“caramel color” this entry says Sinamar is a product name for a caramel formulated to meet the requirements of the Reinheitsgebot. But to meet these requirements Sinamar is actually a beer made from roasted malt which is then concentrated, not a caramel made by boiling sugar with ammonia.
“Carlsberg group” this entry states that at the Carlsberg Laboratory, opened in 1875, Johan Kjeldahl “devised the analytical principles used for centuries to determine proteins”. Decades yes, or even over a century but centuries no.
“cask” this entry states that “After filing, a plastic or wooden stopper called a shive is driven into the large bunghole on the belly, and a smaller one called a keystone is driven into the tap hole.” In fact the keystone is driven into the tap hole before filling as the cask would leak otherwise.
“Catherine the Great” entry at page 230 states “By 1781 Thrale had sold his brewery to his brewing supervisor, John Perkins, and a member of the Barclays banking family.” Henry Thrale died on 4 April 1781, which was what prompted the sale of the brewery. Even after it was bought by the partnership that became Barclay Perkins, the brewery continued to be known as Thrale & Co until 1795 (Peter Matthias, The brewing industry in England, 1700-1830 – Page 223). It further states: “When Barclays merged with John Courage in 1955, the beer was rebranded “Courage Imperial Russian Stout”. The beer was being advertised as “Barclay’s Russian Stout” in 1922 and “Russian Imperial Stout” in 1934. It did not become “Imperial Russian Stout” until 1970.
“cellarmanship, art of” in this entry the temperatures are given in Fahrenheit only.
“Chevalier (barley)” entry at page 240 incorrectly spells the name of the barley. Like the surname of the man that developed it, it should be spelt with two L’s, Chevallier – see the Oxford Dictionary of National Biography here and the 1911 edition of the Encyclopedia Britannica here.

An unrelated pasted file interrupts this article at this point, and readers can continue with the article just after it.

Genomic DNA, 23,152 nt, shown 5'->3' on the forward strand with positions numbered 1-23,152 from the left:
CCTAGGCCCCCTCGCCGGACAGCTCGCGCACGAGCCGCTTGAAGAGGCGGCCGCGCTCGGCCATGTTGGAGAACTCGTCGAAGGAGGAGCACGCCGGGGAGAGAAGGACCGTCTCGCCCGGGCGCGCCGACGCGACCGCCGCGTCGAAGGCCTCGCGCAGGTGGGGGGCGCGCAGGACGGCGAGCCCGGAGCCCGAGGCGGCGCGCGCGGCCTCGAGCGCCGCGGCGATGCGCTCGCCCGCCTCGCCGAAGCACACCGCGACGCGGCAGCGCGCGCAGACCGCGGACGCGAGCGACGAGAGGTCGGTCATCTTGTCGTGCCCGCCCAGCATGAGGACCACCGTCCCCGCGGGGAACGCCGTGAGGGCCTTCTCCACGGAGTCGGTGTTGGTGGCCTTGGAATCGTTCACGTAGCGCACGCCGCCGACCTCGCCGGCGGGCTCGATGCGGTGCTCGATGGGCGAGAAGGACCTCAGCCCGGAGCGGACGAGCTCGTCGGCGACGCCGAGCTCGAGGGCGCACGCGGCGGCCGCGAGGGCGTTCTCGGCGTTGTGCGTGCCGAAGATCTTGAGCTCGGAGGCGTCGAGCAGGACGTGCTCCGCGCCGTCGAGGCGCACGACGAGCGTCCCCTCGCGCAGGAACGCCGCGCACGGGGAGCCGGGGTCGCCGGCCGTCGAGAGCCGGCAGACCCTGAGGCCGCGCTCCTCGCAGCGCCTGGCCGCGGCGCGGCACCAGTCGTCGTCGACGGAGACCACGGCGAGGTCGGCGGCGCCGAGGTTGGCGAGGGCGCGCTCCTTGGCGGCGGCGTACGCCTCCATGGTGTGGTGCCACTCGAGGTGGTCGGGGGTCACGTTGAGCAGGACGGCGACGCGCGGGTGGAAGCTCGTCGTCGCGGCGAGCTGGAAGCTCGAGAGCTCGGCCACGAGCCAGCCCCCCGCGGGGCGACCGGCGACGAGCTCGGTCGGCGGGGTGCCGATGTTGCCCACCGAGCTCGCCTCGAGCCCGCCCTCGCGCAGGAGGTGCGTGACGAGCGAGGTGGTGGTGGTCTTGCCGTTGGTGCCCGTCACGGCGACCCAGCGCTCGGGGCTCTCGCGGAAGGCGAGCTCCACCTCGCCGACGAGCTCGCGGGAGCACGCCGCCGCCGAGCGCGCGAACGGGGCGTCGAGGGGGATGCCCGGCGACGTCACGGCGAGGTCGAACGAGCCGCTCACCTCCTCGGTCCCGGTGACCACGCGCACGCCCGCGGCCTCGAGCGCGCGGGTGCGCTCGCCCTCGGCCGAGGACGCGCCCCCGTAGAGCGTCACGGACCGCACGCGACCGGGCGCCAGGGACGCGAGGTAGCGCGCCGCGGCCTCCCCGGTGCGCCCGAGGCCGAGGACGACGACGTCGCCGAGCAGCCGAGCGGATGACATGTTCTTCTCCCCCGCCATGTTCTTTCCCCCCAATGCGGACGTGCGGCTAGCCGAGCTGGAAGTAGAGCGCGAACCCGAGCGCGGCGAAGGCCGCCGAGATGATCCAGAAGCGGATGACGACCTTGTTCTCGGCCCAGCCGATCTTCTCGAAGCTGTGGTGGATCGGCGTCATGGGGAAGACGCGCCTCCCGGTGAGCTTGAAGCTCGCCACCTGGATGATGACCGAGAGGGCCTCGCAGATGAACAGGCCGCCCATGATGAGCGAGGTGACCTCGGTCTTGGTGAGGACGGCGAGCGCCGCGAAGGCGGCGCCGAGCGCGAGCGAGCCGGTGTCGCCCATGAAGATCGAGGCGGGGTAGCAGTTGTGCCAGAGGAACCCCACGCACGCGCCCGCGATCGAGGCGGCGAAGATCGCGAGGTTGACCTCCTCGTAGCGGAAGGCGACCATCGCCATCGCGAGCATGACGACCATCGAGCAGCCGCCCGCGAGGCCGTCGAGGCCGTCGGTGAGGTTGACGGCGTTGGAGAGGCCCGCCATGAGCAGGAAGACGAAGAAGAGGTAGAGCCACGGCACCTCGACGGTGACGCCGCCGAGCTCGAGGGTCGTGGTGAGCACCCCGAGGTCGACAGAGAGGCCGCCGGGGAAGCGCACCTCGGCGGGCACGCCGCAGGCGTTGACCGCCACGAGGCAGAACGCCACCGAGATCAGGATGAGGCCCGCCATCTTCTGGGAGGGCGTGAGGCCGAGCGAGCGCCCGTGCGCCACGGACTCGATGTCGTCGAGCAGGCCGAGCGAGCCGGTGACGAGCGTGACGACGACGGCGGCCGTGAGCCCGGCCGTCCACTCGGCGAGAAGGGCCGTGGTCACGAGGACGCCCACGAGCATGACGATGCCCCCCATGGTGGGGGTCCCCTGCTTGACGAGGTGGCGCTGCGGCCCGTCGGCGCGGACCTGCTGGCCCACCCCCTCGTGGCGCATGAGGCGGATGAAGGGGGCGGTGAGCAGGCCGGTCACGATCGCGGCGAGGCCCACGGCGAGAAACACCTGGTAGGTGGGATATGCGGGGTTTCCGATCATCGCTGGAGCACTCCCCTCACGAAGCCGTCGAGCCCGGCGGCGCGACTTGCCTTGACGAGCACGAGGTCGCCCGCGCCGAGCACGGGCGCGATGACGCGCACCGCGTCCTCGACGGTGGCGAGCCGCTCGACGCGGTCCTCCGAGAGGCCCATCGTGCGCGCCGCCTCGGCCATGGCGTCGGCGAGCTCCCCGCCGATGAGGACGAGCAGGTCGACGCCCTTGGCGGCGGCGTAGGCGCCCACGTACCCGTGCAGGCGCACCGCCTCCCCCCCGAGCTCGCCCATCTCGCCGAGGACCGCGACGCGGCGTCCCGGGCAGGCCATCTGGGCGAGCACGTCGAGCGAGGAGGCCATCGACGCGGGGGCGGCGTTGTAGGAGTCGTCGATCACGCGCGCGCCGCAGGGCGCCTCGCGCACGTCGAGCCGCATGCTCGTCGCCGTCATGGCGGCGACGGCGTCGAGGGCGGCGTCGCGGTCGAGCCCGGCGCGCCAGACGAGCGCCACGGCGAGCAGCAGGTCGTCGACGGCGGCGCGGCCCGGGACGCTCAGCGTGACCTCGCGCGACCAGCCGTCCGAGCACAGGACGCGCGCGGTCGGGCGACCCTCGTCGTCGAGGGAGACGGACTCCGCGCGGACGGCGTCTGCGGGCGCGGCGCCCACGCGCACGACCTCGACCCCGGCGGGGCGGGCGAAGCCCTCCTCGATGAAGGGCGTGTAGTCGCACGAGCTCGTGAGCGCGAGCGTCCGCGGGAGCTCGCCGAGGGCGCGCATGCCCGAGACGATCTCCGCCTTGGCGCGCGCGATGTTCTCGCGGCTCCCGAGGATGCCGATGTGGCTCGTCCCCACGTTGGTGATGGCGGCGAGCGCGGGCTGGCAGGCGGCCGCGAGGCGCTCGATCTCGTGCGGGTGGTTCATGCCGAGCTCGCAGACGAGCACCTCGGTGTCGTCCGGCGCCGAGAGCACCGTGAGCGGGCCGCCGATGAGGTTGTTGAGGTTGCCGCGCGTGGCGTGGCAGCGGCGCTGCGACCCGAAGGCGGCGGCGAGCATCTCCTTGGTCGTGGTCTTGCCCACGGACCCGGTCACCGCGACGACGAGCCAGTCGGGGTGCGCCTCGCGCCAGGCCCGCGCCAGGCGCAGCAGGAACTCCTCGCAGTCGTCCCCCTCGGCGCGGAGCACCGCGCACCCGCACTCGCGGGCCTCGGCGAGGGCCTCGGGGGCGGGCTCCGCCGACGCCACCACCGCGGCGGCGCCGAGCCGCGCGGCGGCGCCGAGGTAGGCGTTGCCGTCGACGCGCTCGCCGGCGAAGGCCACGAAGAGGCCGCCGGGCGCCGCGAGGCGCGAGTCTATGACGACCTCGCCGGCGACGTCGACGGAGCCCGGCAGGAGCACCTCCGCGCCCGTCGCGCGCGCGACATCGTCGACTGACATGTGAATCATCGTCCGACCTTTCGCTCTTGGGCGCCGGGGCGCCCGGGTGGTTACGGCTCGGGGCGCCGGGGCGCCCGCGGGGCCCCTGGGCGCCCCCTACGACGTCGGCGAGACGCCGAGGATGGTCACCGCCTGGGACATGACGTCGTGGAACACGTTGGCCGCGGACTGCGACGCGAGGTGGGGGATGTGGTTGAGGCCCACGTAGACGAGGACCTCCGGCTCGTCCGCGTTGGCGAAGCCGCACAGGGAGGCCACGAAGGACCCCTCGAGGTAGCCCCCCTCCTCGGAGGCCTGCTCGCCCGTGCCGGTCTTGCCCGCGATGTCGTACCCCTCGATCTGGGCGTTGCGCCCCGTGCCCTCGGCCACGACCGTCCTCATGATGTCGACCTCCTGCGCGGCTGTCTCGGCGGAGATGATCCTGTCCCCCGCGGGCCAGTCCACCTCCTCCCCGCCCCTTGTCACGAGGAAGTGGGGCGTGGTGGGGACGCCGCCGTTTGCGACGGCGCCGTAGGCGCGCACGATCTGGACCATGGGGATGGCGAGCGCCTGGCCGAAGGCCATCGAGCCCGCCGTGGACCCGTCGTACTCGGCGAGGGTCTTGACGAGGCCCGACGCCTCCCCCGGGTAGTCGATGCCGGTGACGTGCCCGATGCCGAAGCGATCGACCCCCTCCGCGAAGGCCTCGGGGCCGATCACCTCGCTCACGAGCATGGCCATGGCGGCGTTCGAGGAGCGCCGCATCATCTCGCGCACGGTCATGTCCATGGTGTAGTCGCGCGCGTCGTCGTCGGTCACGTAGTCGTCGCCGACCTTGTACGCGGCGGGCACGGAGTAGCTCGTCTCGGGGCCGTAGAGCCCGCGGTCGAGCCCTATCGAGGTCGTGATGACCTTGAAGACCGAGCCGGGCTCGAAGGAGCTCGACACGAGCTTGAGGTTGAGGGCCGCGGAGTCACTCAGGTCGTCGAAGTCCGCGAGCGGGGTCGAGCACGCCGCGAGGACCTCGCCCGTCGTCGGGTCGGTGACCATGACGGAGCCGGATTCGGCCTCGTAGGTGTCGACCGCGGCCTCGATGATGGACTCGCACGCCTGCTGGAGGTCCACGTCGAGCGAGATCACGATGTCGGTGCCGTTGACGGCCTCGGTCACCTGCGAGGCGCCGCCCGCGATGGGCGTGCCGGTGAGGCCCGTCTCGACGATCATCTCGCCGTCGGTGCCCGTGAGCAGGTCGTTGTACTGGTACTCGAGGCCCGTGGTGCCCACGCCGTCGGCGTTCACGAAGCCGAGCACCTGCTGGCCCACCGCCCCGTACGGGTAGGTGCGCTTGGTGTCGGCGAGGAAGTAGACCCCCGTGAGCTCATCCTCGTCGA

“Chicago” entry on page 241 states “[T]he last old-time brewery in Chicago, Siebens, closed along with its beloved beer garden in 1967”. The Peter Hand Brewing Co., founded in 1891, changed its name to the Meister Brau Brewing Co. in 1967, and would go bankrupt in 1972, selling its labels to Miller Brewing Co. The brewery itself was bought by Fred Huber of Wisconsin’s Huber Brewing Co., who returned it to the “Peter Hand” name and continued brewing in Chicago until 1977.
“chicha” entry at page 242 does not reference indigenous corn beers made in colonial era north of Spanish territory. Beer of this sort was made in Virginia from the 1580s and New Sweden in what is now Delaware in 1640s. Smith in Beer in America: the Early Years places the date for Virginia at 1584. Older reference also exists for corn beer in Virginia in 1585. Early colonists north of Spanish territories were sometimes dependent on indigenous tribal communities for corn. The entry for “corn” cites the reference for “chicha” but does not include discussion about colonial brewing. The entry “brewing in Colonial America” at page 163 does reference corn brewing at Jamestown Virginia in 1629 but does not express its likely extent or the 16th century colonial experience. The enzyme ptyalin is mentioned but the entry does not mention that this is a form of α-amylase.
“chill proofing” this entry states that chill haze “occurs when a beer is chilled below approximately 1.6°C”. In fact chill haze can occur at temperatures much less cold.